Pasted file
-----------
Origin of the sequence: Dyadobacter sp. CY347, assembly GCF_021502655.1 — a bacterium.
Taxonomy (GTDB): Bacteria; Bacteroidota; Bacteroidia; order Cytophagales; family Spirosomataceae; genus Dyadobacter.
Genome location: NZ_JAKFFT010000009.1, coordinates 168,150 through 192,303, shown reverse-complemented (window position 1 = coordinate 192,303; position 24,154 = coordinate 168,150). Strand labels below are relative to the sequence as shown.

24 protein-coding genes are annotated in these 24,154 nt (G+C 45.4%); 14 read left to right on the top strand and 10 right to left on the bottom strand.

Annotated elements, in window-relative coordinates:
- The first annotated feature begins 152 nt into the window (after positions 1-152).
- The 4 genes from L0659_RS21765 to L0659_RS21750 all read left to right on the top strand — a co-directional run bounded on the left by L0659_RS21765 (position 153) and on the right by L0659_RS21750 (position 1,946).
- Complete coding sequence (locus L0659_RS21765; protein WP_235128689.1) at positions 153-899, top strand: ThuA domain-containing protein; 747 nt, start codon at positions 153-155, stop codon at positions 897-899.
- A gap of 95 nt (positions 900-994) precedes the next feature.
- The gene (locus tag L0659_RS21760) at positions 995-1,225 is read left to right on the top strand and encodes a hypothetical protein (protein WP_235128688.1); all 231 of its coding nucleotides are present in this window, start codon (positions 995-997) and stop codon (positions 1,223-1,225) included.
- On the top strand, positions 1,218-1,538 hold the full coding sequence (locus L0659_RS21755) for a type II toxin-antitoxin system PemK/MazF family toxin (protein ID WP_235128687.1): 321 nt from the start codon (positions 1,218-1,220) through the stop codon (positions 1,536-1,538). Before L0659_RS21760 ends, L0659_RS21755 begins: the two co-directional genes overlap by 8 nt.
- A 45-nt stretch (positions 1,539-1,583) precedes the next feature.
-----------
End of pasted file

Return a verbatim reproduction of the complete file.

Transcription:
Origin of the sequence: Dyadobacter sp. CY347, assembly GCF_021502655.1 — a bacterium.
Taxonomy (GTDB): Bacteria; Bacteroidota; Bacteroidia; order Cytophagales; family Spirosomataceae; genus Dyadobacter.
Genome location: NZ_JAKFFT010000009.1, coordinates 168,150 through 192,303, shown reverse-complemented (window position 1 = coordinate 192,303; position 24,154 = coordinate 168,150). Strand labels below are relative to the sequence as shown.

24 protein-coding genes are annotated in these 24,154 nt (G+C 45.4%); 14 read left to right on the top strand and 10 right to left on the bottom strand.

Annotated elements, in window-relative coordinates:
- The first annotated feature begins 152 nt into the window (after positions 1-152).
- The 4 genes from L0659_RS21765 to L0659_RS21750 all read left to right on the top strand — a co-directional run bounded on the left by L0659_RS21765 (position 153) and on the right by L0659_RS21750 (position 1,946).
- Complete coding sequence (locus L0659_RS21765; protein WP_235128689.1) at positions 153-899, top strand: ThuA domain-containing protein; 747 nt, start codon at positions 153-155, stop codon at positions 897-899.
- A gap of 95 nt (positions 900-994) precedes the next feature.
- The gene (locus tag L0659_RS21760) at positions 995-1,225 is read left to right on the top strand and encodes a hypothetical protein (protein WP_235128688.1); all 231 of its coding nucleotides are present in this window, start codon (positions 995-997) and stop codon (positions 1,223-1,225) included.
- On the top strand, positions 1,218-1,538 hold the full coding sequence (locus L0659_RS21755) for a type II toxin-antitoxin system PemK/MazF family toxin (protein ID WP_235128687.1): 321 nt from the start codon (positions 1,218-1,220) through the stop codon (positions 1,536-1,538). Before L0659_RS21760 ends, L0659_RS21755 begins: the two co-directional genes overlap by 8 nt.
- A 45-nt stretch (positions 1,539-1,583) precedes the next feature.